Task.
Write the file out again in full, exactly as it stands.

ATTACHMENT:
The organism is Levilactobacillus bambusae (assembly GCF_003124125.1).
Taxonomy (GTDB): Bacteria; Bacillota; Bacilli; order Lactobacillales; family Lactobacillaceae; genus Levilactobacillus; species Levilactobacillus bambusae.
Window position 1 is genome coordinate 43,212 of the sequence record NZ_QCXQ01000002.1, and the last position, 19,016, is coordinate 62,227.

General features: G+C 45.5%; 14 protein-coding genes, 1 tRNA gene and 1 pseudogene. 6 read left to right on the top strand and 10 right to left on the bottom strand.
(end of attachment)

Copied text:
The organism is Levilactobacillus bambusae (assembly GCF_003124125.1).
Taxonomy (GTDB): Bacteria; Bacillota; Bacilli; order Lactobacillales; family Lactobacillaceae; genus Levilactobacillus; species Levilactobacillus bambusae.
Window position 1 is genome coordinate 43,212 of the sequence record NZ_QCXQ01000002.1, and the last position, 19,016, is coordinate 62,227.

General features: G+C 45.5%; 14 protein-coding genes, 1 tRNA gene and 1 pseudogene. 6 read left to right on the top strand and 10 right to left on the bottom strand.